Childhood obesity or being overweight at childhood, as shown in two new studies from Denmark, can set the stage for killer diseases in adulthood.
According to the past studies, being overweight or obese boosts an adult’s risk of developing health problems affecting the heart and brain. But none of the researches was able to show that the same was true when that weight gain occurred in childhood.
Presented this month at the European Obesity Summit in Sweden, are the two new studies to prove that child obesity can lead to adult killer diseases.
Obesity is not assessed based on weight alone, because for the same weight, a tall person will be leaner than a short person. Therefore, the height too, is key and that is why both height and weight are added up to calculate someone’s Body Mass Index, BMI — the higher your BMI, the fatter you would become.
How ChildHood Obesity Affects Your Health At Adulthood
Line Klingen Haugaard studied childhood obesity and how it affects health. She works at the University of Copenhagen in Denmark. Her team focused on health records for 307,000 Danes who had been born between 1930 and 1987.
More than 3,500 women and almost 5,400 men at one time had suffered an ischemic (Ih-SKEEM-ik) stroke — a situation where blood stops flowing to a part of the brain. Such strokes can prove deadly.
The researchers looked back at the early school records for all of the adults. They calculated the BMI for each of the men and women when they had been only 7 to 13 years old. (Denmark is one of the few nations that can do this, because its government keeps detailed, long-term health records for its citizens.)
They discovered that people who had a higher BMI by age 13 faced a higher than normal risk of early stroke in adulthood.
‘Early‘, in this case, means that a person had a stroke sometime between the ages of 25 and 55. After 55, childhood BMI appeared to play no role in stroke risk.
Example: Consider a middle-school girl who was 156.7 centimeters (62 inches) tall and weighed 51.4 kilograms (113 pounds). Compared with a girl who was the same height but weighed 6.8 kilograms (15 pounds) less, the first girl’s adult risk of stroke would be 26 percent higher.
A similar trend emerged in adult men who had been overweight as boys.
And as the BMI in childhood climbed, so did the early stroke risk that was seen in someone’s adult years, the new study found.
What might explain this?
Haugaard suspected that a higher BMI could cause the brain’s blood vessels to slowly harden and narrow, beginning in childhood. And that, she worries, could disrupt the flow of blood to the brain, fostering an ischemic stroke in early to middle adulthood.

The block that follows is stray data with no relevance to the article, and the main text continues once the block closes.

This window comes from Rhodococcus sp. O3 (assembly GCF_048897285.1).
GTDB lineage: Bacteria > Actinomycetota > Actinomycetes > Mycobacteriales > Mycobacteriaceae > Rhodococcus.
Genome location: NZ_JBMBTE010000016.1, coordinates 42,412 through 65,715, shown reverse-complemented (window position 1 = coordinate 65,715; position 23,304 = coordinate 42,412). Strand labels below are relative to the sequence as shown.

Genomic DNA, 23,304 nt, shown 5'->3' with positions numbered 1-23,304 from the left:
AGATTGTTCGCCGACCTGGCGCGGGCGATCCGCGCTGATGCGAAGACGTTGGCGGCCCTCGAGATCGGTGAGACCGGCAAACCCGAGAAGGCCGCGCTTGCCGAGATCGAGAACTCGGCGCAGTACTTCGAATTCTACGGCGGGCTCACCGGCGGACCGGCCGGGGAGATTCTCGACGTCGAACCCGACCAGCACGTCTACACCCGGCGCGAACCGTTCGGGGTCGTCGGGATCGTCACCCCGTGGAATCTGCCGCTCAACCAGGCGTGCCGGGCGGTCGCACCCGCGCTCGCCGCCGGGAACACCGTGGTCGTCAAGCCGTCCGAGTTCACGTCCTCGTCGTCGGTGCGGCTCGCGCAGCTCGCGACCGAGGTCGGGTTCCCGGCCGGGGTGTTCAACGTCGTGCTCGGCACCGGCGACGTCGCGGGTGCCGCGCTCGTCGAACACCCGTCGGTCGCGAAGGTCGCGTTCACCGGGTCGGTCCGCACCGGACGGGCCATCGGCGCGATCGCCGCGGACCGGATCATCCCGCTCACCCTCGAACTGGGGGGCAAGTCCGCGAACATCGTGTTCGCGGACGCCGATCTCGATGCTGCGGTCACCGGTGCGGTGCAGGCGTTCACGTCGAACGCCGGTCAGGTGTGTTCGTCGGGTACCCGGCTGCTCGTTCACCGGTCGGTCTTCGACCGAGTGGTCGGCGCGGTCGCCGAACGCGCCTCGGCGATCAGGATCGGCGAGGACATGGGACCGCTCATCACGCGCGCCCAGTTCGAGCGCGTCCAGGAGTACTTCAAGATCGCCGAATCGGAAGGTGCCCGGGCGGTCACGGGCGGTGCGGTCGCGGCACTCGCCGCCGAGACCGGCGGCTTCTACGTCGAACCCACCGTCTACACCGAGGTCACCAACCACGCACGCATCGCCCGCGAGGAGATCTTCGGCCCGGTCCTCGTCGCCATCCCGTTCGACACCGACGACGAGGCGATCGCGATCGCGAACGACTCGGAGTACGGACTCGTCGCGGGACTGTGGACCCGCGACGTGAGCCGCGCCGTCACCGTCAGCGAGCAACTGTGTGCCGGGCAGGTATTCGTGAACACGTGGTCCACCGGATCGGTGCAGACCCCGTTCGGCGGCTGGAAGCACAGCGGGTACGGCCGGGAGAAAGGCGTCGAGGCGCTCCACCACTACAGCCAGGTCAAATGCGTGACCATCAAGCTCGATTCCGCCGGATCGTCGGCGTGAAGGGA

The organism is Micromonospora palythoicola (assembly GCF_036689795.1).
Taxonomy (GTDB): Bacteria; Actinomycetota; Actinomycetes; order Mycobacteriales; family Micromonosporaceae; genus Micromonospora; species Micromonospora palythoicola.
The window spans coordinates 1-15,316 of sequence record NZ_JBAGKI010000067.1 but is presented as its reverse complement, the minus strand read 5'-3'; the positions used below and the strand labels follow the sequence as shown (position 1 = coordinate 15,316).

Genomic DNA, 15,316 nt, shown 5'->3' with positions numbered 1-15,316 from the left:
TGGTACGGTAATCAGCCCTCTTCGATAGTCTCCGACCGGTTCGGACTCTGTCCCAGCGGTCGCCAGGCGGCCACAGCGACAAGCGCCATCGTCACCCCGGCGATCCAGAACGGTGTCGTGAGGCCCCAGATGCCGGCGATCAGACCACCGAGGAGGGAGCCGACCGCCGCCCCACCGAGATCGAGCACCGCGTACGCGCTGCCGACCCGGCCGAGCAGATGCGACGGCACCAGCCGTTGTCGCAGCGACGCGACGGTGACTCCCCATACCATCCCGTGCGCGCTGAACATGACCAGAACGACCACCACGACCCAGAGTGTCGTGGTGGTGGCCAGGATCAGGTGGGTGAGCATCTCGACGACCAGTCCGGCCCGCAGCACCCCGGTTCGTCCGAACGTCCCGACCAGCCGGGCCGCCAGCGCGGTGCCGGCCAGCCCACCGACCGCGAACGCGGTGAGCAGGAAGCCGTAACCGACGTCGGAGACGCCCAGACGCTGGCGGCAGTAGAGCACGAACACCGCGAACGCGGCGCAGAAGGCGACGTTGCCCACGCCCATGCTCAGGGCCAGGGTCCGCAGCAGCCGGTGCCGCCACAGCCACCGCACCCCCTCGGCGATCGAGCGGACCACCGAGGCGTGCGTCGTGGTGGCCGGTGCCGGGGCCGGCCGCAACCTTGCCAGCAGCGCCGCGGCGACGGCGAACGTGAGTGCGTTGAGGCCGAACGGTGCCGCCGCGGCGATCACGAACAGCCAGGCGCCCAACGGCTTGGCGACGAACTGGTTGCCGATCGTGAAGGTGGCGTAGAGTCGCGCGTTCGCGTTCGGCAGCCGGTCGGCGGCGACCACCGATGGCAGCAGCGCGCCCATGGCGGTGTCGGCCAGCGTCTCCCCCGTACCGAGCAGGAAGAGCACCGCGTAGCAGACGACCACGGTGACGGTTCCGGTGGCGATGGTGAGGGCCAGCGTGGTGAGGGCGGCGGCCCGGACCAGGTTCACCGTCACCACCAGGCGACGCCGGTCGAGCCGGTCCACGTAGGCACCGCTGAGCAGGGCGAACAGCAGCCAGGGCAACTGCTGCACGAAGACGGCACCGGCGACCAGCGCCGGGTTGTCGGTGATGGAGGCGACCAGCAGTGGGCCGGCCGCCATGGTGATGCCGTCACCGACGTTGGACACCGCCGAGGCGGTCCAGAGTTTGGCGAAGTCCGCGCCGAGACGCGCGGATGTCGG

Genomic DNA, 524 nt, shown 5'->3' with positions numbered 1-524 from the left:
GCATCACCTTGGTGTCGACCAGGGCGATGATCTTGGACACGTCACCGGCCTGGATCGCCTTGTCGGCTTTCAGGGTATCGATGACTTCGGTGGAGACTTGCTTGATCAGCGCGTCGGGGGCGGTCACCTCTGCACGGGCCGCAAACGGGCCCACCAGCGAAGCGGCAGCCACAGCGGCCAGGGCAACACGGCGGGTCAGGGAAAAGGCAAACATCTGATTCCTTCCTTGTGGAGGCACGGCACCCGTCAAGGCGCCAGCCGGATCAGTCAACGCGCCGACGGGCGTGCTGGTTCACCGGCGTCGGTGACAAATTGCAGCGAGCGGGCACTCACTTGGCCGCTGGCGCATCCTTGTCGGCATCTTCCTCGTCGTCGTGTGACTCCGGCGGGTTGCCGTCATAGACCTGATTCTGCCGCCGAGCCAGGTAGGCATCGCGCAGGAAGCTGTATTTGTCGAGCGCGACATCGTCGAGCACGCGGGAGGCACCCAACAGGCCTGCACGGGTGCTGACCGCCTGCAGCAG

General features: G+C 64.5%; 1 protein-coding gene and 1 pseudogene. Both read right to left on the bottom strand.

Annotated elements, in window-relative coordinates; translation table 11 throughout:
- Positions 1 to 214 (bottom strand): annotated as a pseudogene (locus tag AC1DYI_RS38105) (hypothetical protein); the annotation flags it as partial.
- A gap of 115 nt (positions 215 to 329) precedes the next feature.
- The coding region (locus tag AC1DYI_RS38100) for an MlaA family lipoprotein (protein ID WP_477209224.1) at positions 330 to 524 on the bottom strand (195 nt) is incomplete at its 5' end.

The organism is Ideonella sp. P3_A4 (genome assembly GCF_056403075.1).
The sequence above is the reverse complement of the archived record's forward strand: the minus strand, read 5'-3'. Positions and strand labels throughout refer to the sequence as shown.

“If you have already reached the age of 55, other factors responsible for stroke become more important than any childhood factors,” she said.
By other factors, she means diseases such as high blood pressure and type 2 diabetes. (High blood pressure occurs when blood flows with too much force through blood vessels. Type 2 diabetes is a condition when the body is not able to use a hormone called insulin. This hormone is important for the body to process glucose. People who have type 2 diabetes have abnormal levels of glucose in their blood, but also high risks of heart disease.)
Adult Cancer Risk also linked to Overweight Childhood
A second study which focused on Danish adults who had been overweight between the ages of 7 to 13, showed that they face a heightened risk of colon cancer — which affects the biggest part of the large intestine. Any abnormal growth of cells in this part of the body might develop into cancer.
Britt Wang Jensen works at Bispebjerg and Frederiksberg Hospital in Copenhagen. She and her colleagues gathered childhood BMI data for about 250,000 people born between 1930 and 1972. They then linked those data with national records on cancer patients.
Nearly 2,700 people from the original group developed colon cancer. And the higher their childhood BMI had been, the higher an adult’s risk of colon cancer turned out to be.
Here’s another way to understand the findings: Let’s compare two boys — Jack and Tom — who were both born in the 1950s. They had the same height. Jack had an average weight.
Tom weighed 5.9 kilograms (13 pounds) more than him. In adulthood, Tom had a 9 percent higher risk of colon cancer than Jack.
Important Message from the Studies on Risks of Childhood Obesity
Stephen Daniels, a doctor who treats kids at the University of Colorado School of Medicine in Aurora says the new findings are important and fit with what might be expected.
The major strengths of the two studies on ‘childhood obesity’ are the large populations and the lengths of the follow-ups.
Both studies point to why it’s important to maintain a healthy weight at every age. Indeed, eating well in childhood and maintaining healthy levels of exercise are some of the most important things for kids and their parents to think about.